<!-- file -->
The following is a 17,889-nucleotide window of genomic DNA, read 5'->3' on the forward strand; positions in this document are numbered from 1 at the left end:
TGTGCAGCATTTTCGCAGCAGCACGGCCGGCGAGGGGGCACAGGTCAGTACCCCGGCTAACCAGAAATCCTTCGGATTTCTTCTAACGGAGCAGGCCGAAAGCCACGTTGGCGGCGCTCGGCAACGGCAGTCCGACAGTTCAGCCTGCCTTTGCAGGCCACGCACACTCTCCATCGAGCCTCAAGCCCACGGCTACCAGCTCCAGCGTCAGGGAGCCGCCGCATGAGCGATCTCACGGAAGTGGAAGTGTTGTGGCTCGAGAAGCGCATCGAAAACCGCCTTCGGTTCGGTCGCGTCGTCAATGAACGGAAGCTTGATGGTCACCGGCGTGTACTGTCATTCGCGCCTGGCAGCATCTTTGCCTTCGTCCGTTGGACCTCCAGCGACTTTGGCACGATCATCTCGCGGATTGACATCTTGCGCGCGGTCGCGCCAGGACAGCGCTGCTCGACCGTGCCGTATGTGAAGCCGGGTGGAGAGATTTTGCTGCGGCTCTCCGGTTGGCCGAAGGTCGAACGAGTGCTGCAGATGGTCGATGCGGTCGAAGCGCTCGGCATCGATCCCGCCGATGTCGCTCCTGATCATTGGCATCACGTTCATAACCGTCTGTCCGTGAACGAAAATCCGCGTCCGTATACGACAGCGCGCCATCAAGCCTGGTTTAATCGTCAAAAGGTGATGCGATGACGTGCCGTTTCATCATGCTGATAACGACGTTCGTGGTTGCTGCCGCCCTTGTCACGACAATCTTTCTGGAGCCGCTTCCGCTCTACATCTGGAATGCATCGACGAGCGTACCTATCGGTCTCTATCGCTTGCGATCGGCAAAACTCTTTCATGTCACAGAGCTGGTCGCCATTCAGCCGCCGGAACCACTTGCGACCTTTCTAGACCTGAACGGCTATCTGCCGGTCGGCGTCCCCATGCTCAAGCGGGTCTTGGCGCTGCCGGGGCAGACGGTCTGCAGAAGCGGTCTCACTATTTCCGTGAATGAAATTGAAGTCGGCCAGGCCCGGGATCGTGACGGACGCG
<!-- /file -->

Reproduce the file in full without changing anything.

The following is a 17,889-nucleotide window of genomic DNA, read 5'->3' on the forward strand; positions in this document are numbered from 1 at the left end:
TGTGCAGCATTTTCGCAGCAGCACGGCCGGCGAGGGGGCACAGGTCAGTACCCCGGCTAACCAGAAATCCTTCGGATTTCTTCTAACGGAGCAGGCCGAAAGCCACGTTGGCGGCGCTCGGCAACGGCAGTCCGACAGTTCAGCCTGCCTTTGCAGGCCACGCACACTCTCCATCGAGCCTCAAGCCCACGGCTACCAGCTCCAGCGTCAGGGAGCCGCCGCATGAGCGATCTCACGGAAGTGGAAGTGTTGTGGCTCGAGAAGCGCATCGAAAACCGCCTTCGGTTCGGTCGCGTCGTCAATGAACGGAAGCTTGATGGTCACCGGCGTGTACTGTCATTCGCGCCTGGCAGCATCTTTGCCTTCGTCCGTTGGACCTCCAGCGACTTTGGCACGATCATCTCGCGGATTGACATCTTGCGCGCGGTCGCGCCAGGACAGCGCTGCTCGACCGTGCCGTATGTGAAGCCGGGTGGAGAGATTTTGCTGCGGCTCTCCGGTTGGCCGAAGGTCGAACGAGTGCTGCAGATGGTCGATGCGGTCGAAGCGCTCGGCATCGATCCCGCCGATGTCGCTCCTGATCATTGGCATCACGTTCATAACCGTCTGTCCGTGAACGAAAATCCGCGTCCGTATACGACAGCGCGCCATCAAGCCTGGTTTAATCGTCAAAAGGTGATGCGATGACGTGCCGTTTCATCATGCTGATAACGACGTTCGTGGTTGCTGCCGCCCTTGTCACGACAATCTTTCTGGAGCCGCTTCCGCTCTACATCTGGAATGCATCGACGAGCGTACCTATCGGTCTCTATCGCTTGCGATCGGCAAAACTCTTTCATGTCACAGAGCTGGTCGCCATTCAGCCGCCGGAACCACTTGCGACCTTTCTAGACCTGAACGGCTATCTGCCGGTCGGCGTCCCCATGCTCAAGCGGGTCTTGGCGCTGCCGGGGCAGACGGTCTGCAGAAGCGGTCTCACTATTTCCGTGAATGAAATTGAAGTCGGCCAGGCCCGGGATCGTGACGGACGCG